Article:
A familiarizing field visit to Ouagadougou, Burkina Faso
After the visit to the project’s research sites in Kisumu, Kenya, a visit was made to our second research site in Burkina Faso, in the city of Ouagadougou, with our local team members from the university of Ouagadougou, and the Dutch PhD candidate. During this week-long familiarizing field visit for our project, “Women Food Entrepreneurs in Kenya and Burkina Faso: Building inclusive business models for food security in the city slums of Kisumu and Ouagadougou”, we visited several groups of food producers, processors and marketers.
We visited two groups of food producers. The farmers are mostly found on marginal land and their presence there is often disputed. The first group has close to 250 members, of which 70 are women. The second group, according to our contact, has only 10 members. Both groups grow a mix of lettuce, beets, strawberries, cabbage, corn, potato and a local variant of eggplant. One of the groups also sells tree seedlings to supplement their income, which is especially important during the wet season when their lands flood. The other groups’ land only floods partially during the wet season. Both groups face challenges regarding land ownership.
Three different groups of food processors were visited in Ouagadougou. Their products include maize flour, rice flour, rice couscous, maize couscous, biscuits and so on. The smallest of these three currently has 12 employees, while the largest company is currently setting up a new facility near Bobo. The two smaller enterprises produce their products in residential areas, which means a lack of space and an unstable electricity network. Obtaining business loans is difficult, which means a limitation of working capital, but also no financing for expansions even though the demand for the product exceeds the current production capacity. The larger enterprise faces similar problems in regards to capital, but they also mention the difficulty in communicating with partners in countries such as Senegal and Togo due to a lack of infrastructure.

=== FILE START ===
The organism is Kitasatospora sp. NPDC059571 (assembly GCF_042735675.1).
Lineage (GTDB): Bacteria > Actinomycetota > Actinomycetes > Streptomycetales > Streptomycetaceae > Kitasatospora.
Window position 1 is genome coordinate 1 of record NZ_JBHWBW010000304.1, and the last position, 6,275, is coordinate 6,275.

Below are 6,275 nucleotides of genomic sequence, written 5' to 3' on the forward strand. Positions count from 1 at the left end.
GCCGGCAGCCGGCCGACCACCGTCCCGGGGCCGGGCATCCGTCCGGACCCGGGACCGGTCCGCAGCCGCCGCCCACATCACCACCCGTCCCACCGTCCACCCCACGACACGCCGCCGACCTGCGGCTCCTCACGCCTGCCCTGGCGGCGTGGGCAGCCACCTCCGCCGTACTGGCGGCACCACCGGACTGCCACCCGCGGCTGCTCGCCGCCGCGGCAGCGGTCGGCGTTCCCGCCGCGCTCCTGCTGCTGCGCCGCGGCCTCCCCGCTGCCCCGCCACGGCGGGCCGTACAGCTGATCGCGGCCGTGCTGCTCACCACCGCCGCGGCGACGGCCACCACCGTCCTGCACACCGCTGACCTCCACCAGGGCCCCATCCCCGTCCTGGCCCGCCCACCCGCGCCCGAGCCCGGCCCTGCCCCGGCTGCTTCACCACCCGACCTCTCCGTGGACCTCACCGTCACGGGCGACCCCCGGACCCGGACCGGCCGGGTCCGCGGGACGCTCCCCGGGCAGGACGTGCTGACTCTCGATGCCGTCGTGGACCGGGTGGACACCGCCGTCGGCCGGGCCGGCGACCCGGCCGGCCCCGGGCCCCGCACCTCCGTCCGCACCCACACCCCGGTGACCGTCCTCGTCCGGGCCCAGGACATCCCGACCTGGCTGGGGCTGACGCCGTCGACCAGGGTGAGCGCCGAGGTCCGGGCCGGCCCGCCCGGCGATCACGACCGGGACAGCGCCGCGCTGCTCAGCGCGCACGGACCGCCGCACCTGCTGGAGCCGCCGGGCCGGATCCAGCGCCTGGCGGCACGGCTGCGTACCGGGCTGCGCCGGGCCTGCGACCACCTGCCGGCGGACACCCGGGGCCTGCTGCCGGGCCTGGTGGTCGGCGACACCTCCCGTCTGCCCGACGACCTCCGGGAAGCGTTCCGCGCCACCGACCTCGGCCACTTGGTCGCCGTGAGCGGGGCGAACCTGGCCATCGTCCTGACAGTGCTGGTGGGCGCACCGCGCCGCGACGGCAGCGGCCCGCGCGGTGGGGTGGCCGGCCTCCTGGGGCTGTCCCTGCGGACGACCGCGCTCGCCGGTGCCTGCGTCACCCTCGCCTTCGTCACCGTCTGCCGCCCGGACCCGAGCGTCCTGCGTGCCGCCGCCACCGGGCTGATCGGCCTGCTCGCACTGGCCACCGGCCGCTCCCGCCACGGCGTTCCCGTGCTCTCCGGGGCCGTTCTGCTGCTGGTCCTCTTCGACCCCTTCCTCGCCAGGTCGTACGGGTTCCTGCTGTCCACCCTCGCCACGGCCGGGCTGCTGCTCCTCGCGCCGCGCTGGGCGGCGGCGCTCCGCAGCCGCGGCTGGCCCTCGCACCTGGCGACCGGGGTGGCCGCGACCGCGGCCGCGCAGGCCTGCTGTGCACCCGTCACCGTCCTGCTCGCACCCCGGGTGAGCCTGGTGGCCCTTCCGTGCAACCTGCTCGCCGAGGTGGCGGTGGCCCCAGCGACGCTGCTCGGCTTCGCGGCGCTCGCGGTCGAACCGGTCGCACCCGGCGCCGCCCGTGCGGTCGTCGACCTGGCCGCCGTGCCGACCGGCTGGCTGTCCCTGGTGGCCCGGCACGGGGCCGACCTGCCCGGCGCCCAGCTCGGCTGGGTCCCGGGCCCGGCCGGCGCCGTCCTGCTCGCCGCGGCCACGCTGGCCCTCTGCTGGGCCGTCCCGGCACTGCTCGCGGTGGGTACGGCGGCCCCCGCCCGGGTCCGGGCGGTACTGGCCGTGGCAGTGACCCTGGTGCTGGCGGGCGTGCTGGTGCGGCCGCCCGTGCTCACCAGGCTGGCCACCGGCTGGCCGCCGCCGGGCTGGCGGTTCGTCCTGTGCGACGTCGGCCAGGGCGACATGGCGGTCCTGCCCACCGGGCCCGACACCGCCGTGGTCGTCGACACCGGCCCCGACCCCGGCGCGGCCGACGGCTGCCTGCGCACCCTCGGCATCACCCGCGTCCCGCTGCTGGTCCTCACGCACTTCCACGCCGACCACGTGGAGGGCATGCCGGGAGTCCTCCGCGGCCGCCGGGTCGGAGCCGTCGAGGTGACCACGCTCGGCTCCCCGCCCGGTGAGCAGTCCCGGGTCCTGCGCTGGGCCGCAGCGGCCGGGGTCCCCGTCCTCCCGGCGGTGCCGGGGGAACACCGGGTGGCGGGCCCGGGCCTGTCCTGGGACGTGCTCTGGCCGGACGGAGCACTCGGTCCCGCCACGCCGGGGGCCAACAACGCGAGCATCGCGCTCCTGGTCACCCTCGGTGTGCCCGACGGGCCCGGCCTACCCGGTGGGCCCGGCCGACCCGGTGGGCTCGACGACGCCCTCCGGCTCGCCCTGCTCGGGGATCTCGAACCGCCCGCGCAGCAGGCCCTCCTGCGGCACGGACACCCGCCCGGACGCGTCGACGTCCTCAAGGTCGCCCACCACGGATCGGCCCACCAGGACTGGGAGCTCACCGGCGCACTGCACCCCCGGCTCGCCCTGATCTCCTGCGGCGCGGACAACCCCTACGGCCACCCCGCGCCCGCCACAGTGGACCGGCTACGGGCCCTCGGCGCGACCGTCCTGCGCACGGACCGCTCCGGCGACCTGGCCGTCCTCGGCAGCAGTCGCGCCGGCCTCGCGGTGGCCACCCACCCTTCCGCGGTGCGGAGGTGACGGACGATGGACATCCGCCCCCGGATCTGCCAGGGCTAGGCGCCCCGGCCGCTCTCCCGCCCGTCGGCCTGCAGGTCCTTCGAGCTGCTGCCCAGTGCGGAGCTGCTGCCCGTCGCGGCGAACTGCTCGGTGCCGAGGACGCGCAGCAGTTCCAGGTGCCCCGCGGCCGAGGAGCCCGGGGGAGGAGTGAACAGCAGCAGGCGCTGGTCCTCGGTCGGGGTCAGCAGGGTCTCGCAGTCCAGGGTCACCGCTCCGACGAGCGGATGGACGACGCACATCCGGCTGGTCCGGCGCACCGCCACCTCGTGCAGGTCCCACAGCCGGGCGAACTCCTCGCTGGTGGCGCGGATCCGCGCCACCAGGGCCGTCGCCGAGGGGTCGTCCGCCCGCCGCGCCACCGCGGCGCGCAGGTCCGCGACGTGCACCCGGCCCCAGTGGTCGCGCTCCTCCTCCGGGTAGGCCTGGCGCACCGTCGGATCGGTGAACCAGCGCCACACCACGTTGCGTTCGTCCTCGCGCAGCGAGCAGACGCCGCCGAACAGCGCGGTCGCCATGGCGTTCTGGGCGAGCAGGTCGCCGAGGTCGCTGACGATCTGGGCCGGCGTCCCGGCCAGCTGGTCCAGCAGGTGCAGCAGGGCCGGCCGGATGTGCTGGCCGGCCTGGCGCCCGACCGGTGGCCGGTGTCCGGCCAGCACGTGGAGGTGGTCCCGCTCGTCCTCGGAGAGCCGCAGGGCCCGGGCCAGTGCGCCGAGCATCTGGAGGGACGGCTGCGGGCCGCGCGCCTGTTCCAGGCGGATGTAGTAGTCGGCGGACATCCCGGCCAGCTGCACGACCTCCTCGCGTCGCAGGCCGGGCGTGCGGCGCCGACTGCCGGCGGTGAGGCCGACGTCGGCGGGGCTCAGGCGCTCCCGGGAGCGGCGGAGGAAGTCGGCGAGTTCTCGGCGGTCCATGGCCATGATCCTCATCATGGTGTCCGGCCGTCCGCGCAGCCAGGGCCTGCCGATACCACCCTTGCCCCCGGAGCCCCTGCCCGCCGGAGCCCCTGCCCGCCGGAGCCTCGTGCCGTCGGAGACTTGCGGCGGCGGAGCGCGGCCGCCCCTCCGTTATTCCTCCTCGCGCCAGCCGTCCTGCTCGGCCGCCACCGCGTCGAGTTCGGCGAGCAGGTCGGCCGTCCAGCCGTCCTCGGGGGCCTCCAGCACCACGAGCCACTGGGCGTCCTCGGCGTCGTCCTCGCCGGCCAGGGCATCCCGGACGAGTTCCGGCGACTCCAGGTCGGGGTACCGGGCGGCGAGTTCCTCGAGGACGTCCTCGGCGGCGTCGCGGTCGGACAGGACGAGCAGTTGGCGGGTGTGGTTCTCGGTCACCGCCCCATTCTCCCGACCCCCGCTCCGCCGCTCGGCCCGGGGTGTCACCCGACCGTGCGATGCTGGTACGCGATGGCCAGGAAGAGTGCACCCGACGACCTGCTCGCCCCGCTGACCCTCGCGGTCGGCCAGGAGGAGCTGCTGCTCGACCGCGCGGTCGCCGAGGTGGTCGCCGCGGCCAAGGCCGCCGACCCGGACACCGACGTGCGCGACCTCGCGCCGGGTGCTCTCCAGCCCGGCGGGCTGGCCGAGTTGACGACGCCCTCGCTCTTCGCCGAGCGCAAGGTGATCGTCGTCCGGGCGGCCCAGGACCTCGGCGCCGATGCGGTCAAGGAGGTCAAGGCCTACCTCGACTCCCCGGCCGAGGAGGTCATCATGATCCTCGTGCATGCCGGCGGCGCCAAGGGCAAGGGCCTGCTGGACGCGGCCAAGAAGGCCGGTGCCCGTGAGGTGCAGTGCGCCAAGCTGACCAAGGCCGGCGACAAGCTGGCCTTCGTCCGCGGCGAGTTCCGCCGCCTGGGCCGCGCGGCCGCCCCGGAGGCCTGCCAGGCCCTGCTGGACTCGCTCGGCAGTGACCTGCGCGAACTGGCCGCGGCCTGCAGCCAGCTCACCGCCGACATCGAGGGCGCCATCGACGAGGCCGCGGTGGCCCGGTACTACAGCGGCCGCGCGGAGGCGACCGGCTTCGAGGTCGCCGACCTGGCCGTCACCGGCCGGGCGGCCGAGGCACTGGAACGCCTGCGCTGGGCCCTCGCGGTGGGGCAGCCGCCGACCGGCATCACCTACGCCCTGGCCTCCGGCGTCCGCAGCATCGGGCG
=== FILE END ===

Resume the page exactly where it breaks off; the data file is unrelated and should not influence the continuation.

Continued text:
Two different markets were visited, one focused on the wholesale of cereals, Marche de Sankareyaré, and another specialized in the selling of fruits and vegetables, Marche de vendre de fruits et legumes. The cereal market is where cereals from all over the country are sold on to both local and foreign buyers. The traders are solely men. The traders here have representatives in the different villages who buy the grains for them. Although volume and quality can vary, overall they have little problems finding supplies. The fruit and vegetable market is comprised of only women marketers. For them, supplies can become difficult to obtain when the season (November until March) ends and the harvest reserves are depleted. Storage is necessary but lacking, which means that part of the supply is lost to spoilage.
The visit was finalized with a workshop at the University of Ouagadougou on Thursday, January the 28th, which brought together representatives of the food producers, the processors and marketers. During the workshop the project was introduced and there was opportunity for all the stakeholders to familiarize themselves with the projects team, and also with one another. This resulted in a discussion on food production, transformation and marketing in Ouagadougou, after which the participants expressed the wish to be involved in the project and they expressed the hope that the project would lead to an improvement of the position of women entrepreneurs in the city. Through this visit the first steps have been made to the implementation of the research project, which aims to strengthen the position of women entrepreneurs from the city slums of Ouagadougou and enhance the food and nutrition security of vulnerable populations.
For more information, please contact , PhD candidate at Institute for Biodiversity and Ecosystem Dynamics, University of Amsterdam, and member of the research group .